Touching Immortality at the World’s Fair

I’m on vacation, so this week’s entry comes straight from Wikipedia. I find it fascinating:


The autograph [of Mozart’s Requiem] at the 1958 World’s Fair

The autograph of the Requiem was placed on display at the World’s Fair in 1958 in Brussels. At some point during the fair, someone was able to gain access to the manuscript, tearing off the bottom right-hand corner of the second to last page (folio 99r/45r), containing the words “Quam olim d: C:” (an instruction that the “Quam olim” fugue of the Domine Jesu was to be repeated “da capo“, at the end of the Hostias). The perpetrator has not been identified and the fragment has not been recovered.
If the most common authorship theory is true, then “Quam olim d: C:” might very well be the last words Mozart wrote before he died. It is probable that whoever stole the fragment believed that to be the case.


The last page of the last work of Wolfgang Amadeus Mozart.

The last page of the last work of Wolfgang Amadeus Mozart.

An interesting note for music nerds like myself: the Quam olim fugue of the Domine Jesu was actually not repeated “da capo” as Mozart had instructed at the end of the Hostias in the finished version by Franz Xavier Süssmeyr. Süssmeyr deviated a good deal from Mozart’s instructions and there’s a raging controversy, after a certain point in the manuscript, about how much of the music is by whom. There have been a number of reconstructions more recently where it has been added. However, no truly “definitive” version of the piece exists.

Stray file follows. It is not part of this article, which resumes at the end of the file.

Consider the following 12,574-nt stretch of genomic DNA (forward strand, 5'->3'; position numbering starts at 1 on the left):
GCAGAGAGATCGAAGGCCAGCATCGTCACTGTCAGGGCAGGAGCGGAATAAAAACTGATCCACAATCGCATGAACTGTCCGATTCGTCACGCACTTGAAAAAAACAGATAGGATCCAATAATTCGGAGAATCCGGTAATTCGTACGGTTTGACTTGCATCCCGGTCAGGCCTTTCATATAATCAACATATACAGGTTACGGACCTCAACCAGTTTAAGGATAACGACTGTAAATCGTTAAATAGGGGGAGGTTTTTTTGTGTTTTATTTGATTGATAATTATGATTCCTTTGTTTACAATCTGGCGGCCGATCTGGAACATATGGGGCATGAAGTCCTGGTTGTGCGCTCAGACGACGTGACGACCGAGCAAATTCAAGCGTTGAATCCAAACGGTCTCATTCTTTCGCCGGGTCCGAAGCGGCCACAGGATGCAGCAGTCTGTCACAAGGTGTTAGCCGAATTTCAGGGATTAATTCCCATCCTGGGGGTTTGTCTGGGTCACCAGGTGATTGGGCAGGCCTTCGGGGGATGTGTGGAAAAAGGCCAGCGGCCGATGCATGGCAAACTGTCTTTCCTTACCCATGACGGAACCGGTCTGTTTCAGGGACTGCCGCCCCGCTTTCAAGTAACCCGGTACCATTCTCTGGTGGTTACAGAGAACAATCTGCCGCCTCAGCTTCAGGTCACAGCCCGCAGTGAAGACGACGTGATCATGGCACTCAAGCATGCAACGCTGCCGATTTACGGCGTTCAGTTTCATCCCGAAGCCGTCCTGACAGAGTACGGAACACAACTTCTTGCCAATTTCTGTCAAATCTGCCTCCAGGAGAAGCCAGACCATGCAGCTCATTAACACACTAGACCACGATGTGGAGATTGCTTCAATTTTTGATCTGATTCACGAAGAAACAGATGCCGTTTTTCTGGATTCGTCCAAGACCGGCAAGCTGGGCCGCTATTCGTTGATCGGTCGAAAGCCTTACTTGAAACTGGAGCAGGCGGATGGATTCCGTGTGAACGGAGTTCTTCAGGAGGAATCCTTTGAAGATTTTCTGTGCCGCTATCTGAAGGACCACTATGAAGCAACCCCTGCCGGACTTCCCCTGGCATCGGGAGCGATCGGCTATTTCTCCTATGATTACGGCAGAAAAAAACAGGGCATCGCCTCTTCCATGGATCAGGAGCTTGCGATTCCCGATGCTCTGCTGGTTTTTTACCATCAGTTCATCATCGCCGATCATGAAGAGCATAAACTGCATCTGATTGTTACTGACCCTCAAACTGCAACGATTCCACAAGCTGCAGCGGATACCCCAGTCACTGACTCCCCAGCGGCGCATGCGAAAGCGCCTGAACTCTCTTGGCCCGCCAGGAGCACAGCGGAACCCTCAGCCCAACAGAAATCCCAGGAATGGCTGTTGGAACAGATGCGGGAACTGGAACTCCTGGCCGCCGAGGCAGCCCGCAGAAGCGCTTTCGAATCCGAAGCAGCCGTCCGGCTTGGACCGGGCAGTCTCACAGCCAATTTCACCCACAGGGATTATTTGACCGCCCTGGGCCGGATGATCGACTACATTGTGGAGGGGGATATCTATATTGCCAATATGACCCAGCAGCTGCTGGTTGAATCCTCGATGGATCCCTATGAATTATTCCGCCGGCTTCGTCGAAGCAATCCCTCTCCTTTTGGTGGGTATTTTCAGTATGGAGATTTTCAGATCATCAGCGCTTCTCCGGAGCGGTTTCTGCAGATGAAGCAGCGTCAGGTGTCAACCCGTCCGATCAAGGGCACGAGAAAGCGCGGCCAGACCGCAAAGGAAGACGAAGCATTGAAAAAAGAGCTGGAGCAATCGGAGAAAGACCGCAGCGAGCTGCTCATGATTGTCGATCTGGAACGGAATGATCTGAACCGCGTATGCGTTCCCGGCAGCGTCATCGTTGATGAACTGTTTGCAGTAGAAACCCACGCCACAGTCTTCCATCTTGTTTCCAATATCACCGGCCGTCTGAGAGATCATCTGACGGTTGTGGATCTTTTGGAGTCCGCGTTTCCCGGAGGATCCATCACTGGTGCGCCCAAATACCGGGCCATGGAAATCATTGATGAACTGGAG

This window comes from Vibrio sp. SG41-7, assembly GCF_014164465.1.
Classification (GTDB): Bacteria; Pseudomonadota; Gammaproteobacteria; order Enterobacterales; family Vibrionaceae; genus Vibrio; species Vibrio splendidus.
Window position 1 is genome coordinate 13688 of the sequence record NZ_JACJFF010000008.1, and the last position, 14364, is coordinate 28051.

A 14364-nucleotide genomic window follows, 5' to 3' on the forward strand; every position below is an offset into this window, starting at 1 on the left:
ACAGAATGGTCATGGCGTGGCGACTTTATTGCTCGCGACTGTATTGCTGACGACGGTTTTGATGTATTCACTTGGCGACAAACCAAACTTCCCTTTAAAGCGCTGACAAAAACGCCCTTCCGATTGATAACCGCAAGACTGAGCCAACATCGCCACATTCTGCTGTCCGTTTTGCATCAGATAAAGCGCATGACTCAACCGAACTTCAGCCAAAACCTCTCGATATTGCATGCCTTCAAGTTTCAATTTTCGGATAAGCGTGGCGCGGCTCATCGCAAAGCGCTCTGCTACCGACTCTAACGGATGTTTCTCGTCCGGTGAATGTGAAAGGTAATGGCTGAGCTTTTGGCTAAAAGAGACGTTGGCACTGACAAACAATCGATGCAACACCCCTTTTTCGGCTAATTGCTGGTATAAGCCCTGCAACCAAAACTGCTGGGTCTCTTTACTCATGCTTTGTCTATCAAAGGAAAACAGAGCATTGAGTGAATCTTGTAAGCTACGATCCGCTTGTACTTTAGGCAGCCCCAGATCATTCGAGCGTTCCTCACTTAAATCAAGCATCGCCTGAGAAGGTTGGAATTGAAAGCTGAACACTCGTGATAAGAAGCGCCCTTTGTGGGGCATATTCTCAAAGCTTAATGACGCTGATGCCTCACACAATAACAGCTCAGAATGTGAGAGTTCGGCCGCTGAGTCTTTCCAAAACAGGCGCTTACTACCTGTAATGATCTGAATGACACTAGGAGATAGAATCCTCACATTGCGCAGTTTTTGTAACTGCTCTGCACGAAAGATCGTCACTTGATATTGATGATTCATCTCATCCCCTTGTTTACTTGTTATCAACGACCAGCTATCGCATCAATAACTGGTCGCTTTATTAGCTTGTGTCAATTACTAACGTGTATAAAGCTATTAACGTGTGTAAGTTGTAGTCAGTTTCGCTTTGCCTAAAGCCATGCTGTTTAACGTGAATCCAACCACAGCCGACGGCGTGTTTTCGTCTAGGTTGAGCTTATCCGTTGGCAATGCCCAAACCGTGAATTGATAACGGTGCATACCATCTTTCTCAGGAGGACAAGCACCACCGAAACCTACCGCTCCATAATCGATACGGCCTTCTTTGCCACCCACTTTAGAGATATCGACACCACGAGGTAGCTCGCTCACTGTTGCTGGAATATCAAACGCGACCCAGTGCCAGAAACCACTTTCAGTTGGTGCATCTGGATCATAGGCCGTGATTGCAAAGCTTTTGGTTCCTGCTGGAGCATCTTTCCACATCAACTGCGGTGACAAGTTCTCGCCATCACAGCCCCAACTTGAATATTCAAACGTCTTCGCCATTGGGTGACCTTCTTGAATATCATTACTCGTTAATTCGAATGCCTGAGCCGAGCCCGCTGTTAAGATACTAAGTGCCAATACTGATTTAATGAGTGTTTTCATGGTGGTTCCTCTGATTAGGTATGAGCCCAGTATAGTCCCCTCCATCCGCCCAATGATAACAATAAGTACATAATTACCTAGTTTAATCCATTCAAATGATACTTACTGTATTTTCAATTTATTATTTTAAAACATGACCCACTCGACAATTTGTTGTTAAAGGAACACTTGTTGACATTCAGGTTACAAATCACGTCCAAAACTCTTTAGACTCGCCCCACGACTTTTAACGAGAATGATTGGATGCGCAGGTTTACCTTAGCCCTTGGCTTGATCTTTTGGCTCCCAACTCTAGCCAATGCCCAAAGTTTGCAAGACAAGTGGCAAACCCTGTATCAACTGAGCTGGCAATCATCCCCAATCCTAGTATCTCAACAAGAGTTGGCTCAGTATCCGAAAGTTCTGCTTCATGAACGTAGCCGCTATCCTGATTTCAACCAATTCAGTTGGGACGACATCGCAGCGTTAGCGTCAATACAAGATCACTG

And if you’ve seen the movie or the play Amadeus, please don’t believe most of how either work depicts the creation of the Requiem. Antonio Salieri had nothing to do with the completion, and the image of Mozart lying in bed dictating it as he lay dying is romantic myth. Myths can be fun, but they’re just myths.

Getting back to the manuscript, it shows that some people go to considerable trouble to snatch a piece of immortality. Some of us write, some of us paint, some of us write computer code or start companies we hope will be behind long after we are. Some of us do bad things—start wars, kill people, go on enormous crime sprees.

Artists, you might just argue, are among the top who strive hardest to pursue immortality while leaving the world a better place.





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